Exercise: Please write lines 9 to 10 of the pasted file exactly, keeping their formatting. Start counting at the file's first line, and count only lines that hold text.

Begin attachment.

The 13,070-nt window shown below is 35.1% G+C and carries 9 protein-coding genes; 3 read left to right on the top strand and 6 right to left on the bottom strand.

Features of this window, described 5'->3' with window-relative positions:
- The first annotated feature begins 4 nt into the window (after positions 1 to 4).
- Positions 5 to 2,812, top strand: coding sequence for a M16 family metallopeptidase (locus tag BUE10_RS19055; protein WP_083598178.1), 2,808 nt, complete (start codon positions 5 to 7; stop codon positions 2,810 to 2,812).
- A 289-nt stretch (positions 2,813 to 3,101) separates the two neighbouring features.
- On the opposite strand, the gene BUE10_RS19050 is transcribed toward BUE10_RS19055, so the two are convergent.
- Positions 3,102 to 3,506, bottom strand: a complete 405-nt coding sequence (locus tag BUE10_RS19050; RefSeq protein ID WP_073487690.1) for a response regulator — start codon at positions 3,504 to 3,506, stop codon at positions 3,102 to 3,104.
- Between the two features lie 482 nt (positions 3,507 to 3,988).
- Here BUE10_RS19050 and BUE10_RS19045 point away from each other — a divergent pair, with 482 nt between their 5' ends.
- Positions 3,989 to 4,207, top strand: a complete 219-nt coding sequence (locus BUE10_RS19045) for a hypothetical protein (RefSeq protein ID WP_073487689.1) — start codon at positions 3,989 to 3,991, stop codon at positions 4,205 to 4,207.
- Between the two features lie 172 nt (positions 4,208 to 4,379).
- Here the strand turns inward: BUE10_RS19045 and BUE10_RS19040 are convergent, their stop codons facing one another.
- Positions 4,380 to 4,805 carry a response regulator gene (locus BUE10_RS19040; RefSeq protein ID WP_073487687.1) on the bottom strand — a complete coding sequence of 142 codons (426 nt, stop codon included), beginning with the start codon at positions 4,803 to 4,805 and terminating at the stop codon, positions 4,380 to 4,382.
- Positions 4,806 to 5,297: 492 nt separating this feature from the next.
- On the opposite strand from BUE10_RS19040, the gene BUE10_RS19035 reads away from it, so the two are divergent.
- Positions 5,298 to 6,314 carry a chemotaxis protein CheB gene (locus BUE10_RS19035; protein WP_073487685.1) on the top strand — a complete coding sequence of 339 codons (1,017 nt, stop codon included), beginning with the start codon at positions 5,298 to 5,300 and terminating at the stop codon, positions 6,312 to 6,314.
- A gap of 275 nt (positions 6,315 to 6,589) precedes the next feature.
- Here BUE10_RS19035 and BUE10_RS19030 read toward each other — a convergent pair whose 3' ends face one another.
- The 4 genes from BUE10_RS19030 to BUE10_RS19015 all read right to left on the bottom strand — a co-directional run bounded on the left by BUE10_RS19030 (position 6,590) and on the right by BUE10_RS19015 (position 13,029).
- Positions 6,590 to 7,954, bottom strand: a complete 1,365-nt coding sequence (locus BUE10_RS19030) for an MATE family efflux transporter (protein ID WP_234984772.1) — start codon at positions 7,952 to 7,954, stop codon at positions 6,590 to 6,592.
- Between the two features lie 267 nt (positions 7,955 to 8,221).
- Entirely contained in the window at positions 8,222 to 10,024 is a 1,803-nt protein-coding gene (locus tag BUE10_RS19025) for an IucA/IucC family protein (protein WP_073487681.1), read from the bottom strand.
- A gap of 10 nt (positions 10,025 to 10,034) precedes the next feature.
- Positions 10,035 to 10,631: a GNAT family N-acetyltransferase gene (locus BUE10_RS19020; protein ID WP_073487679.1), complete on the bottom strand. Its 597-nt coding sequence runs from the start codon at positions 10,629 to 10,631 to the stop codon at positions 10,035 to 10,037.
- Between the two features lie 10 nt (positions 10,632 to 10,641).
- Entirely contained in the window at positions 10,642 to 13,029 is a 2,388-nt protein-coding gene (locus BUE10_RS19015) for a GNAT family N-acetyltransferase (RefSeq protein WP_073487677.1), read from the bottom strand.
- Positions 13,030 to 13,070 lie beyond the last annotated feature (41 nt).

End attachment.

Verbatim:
- Here BUE10_RS19050 and BUE10_RS19045 point away from each other — a divergent pair, with 482 nt between their 5' ends.
- Positions 3,989 to 4,207, top strand: a complete 219-nt coding sequence (locus BUE10_RS19045) for a hypothetical protein (RefSeq protein ID WP_073487689.1) — start codon at positions 3,989 to 3,991, stop codon at positions 4,205 to 4,207.